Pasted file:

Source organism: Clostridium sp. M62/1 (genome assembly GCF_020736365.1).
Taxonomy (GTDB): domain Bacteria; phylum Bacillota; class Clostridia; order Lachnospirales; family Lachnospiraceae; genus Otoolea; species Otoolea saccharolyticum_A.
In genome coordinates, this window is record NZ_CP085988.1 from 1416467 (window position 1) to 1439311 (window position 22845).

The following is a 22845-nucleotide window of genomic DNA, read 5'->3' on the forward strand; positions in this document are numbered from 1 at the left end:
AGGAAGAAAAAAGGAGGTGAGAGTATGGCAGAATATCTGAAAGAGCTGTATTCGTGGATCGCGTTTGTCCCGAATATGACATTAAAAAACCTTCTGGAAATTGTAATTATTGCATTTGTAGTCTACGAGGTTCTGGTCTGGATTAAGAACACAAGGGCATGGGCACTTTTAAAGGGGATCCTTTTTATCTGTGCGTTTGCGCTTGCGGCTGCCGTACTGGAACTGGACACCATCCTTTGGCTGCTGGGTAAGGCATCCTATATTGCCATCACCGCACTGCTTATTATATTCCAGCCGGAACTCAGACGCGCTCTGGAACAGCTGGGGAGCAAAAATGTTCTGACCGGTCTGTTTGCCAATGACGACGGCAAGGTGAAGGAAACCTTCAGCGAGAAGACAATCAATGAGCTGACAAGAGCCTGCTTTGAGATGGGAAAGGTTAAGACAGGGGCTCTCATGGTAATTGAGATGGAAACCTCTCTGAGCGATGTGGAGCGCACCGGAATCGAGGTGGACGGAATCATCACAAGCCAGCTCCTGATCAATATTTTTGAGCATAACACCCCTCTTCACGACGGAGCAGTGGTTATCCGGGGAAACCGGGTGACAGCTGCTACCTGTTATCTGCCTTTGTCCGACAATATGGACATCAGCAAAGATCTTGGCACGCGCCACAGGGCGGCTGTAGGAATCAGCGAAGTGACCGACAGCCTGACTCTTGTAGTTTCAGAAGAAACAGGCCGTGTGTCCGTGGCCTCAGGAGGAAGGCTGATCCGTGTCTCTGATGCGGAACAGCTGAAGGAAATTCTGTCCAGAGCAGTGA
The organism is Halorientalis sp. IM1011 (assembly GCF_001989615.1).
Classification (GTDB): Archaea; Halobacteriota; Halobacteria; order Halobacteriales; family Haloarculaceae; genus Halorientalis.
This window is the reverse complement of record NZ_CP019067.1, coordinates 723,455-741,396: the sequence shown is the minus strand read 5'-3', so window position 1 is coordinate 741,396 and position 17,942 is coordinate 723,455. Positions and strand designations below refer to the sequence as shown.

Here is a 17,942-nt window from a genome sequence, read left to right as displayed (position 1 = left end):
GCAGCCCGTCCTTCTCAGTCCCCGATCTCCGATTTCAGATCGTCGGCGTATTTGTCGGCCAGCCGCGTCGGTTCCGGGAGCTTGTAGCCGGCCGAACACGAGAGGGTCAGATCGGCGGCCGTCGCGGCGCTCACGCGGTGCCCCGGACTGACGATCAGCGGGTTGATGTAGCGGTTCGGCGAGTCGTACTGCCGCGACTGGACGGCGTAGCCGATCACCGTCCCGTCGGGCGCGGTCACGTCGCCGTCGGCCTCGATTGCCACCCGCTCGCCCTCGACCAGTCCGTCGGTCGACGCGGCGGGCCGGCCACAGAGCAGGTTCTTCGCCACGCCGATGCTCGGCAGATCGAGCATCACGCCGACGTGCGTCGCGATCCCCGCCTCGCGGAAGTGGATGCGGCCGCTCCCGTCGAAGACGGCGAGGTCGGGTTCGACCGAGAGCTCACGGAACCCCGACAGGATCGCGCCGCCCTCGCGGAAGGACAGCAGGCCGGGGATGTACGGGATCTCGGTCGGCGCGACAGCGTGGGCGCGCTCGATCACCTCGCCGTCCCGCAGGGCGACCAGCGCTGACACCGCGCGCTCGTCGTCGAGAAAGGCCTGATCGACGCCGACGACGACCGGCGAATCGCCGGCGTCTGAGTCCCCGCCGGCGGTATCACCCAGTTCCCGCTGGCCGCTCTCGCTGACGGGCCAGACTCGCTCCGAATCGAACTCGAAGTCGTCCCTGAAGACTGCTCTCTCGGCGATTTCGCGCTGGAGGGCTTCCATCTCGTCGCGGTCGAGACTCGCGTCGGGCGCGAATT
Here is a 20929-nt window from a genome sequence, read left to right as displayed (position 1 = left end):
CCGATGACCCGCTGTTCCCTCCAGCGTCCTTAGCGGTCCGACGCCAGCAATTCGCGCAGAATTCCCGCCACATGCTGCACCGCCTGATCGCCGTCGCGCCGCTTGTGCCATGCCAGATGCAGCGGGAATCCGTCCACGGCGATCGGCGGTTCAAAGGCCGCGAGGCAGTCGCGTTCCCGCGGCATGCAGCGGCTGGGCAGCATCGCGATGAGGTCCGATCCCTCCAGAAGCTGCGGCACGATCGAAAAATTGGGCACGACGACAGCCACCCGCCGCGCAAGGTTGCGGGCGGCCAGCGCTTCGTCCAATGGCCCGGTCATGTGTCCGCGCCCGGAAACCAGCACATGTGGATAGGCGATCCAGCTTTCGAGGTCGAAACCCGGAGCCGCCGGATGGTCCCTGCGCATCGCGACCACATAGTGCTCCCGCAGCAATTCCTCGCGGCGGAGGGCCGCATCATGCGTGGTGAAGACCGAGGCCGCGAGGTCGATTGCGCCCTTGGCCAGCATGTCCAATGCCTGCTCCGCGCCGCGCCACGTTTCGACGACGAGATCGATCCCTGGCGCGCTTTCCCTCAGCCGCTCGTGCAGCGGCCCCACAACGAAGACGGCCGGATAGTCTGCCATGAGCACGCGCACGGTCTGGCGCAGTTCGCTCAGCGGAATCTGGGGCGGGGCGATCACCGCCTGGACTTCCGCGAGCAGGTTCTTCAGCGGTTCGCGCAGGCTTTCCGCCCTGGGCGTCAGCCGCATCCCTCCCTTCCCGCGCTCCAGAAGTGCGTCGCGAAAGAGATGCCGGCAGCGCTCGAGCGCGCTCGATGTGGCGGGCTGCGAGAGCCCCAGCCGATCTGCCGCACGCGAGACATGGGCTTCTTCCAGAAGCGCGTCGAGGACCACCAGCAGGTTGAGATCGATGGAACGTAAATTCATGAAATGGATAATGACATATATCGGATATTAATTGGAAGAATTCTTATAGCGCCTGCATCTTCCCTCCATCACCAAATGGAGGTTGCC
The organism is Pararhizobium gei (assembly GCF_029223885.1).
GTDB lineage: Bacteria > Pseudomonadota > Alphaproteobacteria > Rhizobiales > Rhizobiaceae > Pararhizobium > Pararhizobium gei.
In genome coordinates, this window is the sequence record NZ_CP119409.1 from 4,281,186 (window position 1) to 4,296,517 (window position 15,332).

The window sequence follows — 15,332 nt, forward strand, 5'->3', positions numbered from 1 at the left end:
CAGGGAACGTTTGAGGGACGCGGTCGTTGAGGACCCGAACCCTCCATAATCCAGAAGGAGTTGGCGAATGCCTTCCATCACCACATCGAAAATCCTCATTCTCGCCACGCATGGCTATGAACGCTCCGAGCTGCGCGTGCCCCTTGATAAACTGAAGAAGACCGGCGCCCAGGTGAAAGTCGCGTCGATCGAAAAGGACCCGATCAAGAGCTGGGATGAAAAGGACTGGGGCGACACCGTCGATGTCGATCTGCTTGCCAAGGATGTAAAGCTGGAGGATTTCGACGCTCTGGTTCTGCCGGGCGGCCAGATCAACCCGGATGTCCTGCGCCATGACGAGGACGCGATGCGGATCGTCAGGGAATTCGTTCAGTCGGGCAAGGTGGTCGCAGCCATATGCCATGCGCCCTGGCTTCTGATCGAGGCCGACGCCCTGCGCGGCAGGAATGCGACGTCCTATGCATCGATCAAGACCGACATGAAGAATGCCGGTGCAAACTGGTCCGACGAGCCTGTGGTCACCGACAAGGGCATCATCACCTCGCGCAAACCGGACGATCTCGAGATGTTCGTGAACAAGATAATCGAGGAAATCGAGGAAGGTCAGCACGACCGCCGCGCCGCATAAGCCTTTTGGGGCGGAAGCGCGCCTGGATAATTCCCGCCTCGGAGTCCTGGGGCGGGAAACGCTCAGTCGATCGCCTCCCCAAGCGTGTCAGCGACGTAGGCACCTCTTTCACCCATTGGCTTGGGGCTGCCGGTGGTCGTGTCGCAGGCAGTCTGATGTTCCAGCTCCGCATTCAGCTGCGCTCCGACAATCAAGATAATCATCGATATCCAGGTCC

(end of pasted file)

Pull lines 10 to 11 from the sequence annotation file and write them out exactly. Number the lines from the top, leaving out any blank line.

GCAGCCCGTCCTTCTCAGTCCCCGATCTCCGATTTCAGATCGTCGGCGTATTTGTCGGCCAGCCGCGTCGGTTCCGGGAGCTTGTAGCCGGCCGAACACGAGAGGGTCAGATCGGCGGCCGTCGCGGCGCTCACGCGGTGCCCCGGACTGACGATCAGCGGGTTGATGTAGCGGTTCGGCGAGTCGTACTGCCGCGACTGGACGGCGTAGCCGATCACCGTCCCGTCGGGCGCGGTCACGTCGCCGTCGGCCTCGATTGCCACCCGCTCGCCCTCGACCAGTCCGTCGGTCGACGCGGCGGGCCGGCCACAGAGCAGGTTCTTCGCCACGCCGATGCTCGGCAGATCGAGCATCACGCCGACGTGCGTCGCGATCCCCGCCTCGCGGAAGTGGATGCGGCCGCTCCCGTCGAAGACGGCGAGGTCGGGTTCGACCGAGAGCTCACGGAACCCCGACAGGATCGCGCCGCCCTCGCGGAAGGACAGCAGGCCGGGGATGTACGGGATCTCGGTCGGCGCGACAGCGTGGGCGCGCTCGATCACCTCGCCGTCCCGCAGGGCGACCAGCGCTGACACCGCGCGCTCGTCGTCGAGAAAGGCCTGATCGACGCCGACGACGACCGGCGAATCGCCGGCGTCTGAGTCCCCGCCGGCGGTATCACCCAGTTCCCGCTGGCCGCTCTCGCTGACGGGCCAGACTCGCTCCGAATCGAACTCGAAGTCGTCCCTGAAGACTGCTCTCTCGGCGATTTCGCGCTGGAGGGCTTCCATCTCGTCGCGGTCGAGACTCGCGTCGGGCGCGAATT
Here is a 20929-nt window from a genome sequence, read left to right as displayed (position 1 = left end):